Arizona Mommy Blogger Sparks 'Show Dogs' Movie Controversy
“I really just had to wonder with all the controversy that Hollywood is undergoing […] how somebody would not have caught that,” said Macaroni Kid’s Terina Maldonado.
What does the latest summer kid’s blockbuster featuring talking pups and a dog show have to do with sexual abuse?
Terina Maldonado, an Arizona mommy blogger at Macaroni Kid, said she noticed a glaring plotline in "Show Dogs," featuring actors Will Arnett and Natasha Lyonne, that appeared to portray child grooming and sexual assault.
A rough and tough police dog, Max, voiced by Ludacris, must compete in a prestigious dog show for an assignment. One crucial part in the competition is that each show dog must reluctantly have its genitals touched by the judges, and a former champion show dog teaches Max that the key to getting through the uncomfortable moment is to go to a "Zen place."
"That’s when my mommy red flags started going off," Maldonado, of Mesa, told InsideEdition.com.
She explained that as a survivor of child sex assault herself, she immediately recognized that particular scene as grooming.
"I really just had to wonder with all the controversy that Hollywood is undergoing […] how somebody would not have caught that," Maldonado said. "I have no doubt that if a child had experienced something similar […] that would be very triggering to them."
Instead of bringing it up right away, she waited until other adults in her group agreed how inappropriate the scene was until she decided to have a conversation with her children.
"My daughter stated how she loved that part — 'It was so funny,'" Maldonado said. "I said, ‘Are people supposed to touch your private parts?’ and they both thought for a second. You could kind of see them putting those things together […] so that kind of got the wheels turning on a productive conversation for us."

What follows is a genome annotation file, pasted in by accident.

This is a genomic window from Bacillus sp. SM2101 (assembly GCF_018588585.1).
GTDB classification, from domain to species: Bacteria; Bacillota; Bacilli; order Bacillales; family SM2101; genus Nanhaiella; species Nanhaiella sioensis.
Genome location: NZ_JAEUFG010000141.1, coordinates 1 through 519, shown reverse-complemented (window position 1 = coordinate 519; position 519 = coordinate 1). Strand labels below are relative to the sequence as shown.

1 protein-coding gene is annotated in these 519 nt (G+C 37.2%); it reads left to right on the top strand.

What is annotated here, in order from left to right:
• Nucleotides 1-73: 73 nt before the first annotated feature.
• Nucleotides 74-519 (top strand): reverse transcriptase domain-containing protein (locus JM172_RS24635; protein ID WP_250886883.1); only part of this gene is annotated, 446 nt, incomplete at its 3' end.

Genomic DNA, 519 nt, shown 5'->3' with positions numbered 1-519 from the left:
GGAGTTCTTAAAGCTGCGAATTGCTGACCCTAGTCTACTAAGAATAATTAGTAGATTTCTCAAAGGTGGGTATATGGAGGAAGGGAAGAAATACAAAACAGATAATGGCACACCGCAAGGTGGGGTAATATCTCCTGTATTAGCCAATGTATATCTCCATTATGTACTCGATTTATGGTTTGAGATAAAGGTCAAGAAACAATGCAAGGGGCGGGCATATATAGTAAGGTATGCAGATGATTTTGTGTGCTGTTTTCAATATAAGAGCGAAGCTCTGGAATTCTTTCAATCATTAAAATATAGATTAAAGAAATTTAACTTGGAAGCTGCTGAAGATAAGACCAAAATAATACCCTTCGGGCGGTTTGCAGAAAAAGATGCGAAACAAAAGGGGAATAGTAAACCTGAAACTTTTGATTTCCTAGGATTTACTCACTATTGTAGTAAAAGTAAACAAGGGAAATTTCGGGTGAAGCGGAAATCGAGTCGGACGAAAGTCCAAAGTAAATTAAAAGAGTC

She recalled her experiences in a blog post that has now gone viral, but insisted she is not calling for all parents to boycott the movie, but instead to consider whether the movie is appropriate for their children, and to use it as a learning tool for an important conversation, as she has for her family.
“You have to take the opportunities that are there to educate your children," she said. “We can’t control what Hollywood produces, we can’t control what’s on the big screen, but what we can do is to educate our children so they can be resistant to the horrible things that are out there in the world.”
While "Show Dogs" has not personally reached out to Maldonado since her blog post has gone viral, she said the American Kennel Club reached out to say they, too, were uncomfortable with how the competition was portrayed.
In a statement to InsideEdition.com, “Show Dogs” says,"the dog show judging in this film is depicted completely accurately as done at shows around the world," and they "apologize to any parent who feels the scene sends a message other than a comedic moment.”
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